The following SQL (a DATA Step view could have also been created) code creates a view of our data but uses the RESOLVE function on the variable Created to execute the macro and have the text returned by the macro call as the value of the variable.
Since the RESOLVE function returns a character string, the INPUT function is used to convert that character to its numeric representation (number of seconds since midnight, January 1, 1960.
The DATETIME format is used to display the value.
proc sql; create view work.sample as select data, input(resolve(Created),best16.) as Created format = datetime. from sample_data; quit;
and the following PROC PRINT
proc print data = work.sample; title 'Sample Data - RESOLVE function executes macro call to return a value'; quit;
produces the following output demonstrating how the getDataAttribute macro's returned text becomes the value of the variable. Note how a missing value is returned for a data set that does not exist.
Sample Data - RESOLVE function executes macro call to return a value 2 Obs data Created 1 sashelp.class 12MAY04:22:53:56 2 sashelp.retail 12MAY04:22:54:56 3 work.sample_data 21OCT07:16:45:03 4 work.notfound .
Don Henderson has used this technique and similar macros to provide information about application Metadata tables where SQL Dictionary Tables was not an option.
An alternative use of the macro is to call it within, for example, a data step to generate the value on the right hand side of an assignment statement:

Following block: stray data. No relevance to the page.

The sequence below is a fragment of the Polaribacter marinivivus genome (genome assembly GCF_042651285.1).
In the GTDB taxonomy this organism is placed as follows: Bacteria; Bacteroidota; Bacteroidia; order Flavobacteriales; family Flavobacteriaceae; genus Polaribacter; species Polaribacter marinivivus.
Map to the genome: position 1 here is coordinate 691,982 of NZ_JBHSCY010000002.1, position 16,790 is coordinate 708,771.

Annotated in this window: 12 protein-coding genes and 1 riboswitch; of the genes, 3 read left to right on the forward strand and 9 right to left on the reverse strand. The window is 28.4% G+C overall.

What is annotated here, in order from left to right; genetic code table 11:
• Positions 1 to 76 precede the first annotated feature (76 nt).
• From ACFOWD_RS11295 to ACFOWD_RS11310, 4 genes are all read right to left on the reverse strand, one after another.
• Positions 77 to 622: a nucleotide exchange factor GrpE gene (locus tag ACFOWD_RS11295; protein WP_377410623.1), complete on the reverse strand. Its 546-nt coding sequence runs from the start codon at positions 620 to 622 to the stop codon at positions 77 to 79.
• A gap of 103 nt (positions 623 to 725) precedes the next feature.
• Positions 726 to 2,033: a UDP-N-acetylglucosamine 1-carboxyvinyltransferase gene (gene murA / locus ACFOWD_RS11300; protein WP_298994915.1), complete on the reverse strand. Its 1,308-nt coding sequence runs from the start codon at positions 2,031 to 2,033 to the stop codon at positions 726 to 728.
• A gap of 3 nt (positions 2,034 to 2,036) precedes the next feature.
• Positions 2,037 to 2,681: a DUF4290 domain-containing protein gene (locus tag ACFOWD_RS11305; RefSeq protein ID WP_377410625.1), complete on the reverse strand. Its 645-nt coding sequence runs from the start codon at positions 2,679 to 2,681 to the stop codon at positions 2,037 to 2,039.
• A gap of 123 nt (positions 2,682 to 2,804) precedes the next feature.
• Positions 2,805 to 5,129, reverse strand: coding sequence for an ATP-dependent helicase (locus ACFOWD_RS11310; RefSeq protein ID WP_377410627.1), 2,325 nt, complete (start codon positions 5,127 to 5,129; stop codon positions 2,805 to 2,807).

data _null_; Created = %getDataAttribute(data=sashelp.class,attribute=crdte); put Created = datetime.; run;
For this usage of the macro, even though it is a data value being returned, it is reasonable to state that the macro is, in fact, generating code.
This article was intended to provide just one example of how macro can be used to do something other than generate SAS code. What macro is generating and how it is used is very dependent on the calling environment. While it is almost always the case that the text generated by a macro is passed to the SAS Supervisor for parsing and then execution, other uses are possible.
The macro included in this example can be used in a number of ways, not just limited to the example here. Likewise other macros could be written and invoked in a similar fashion.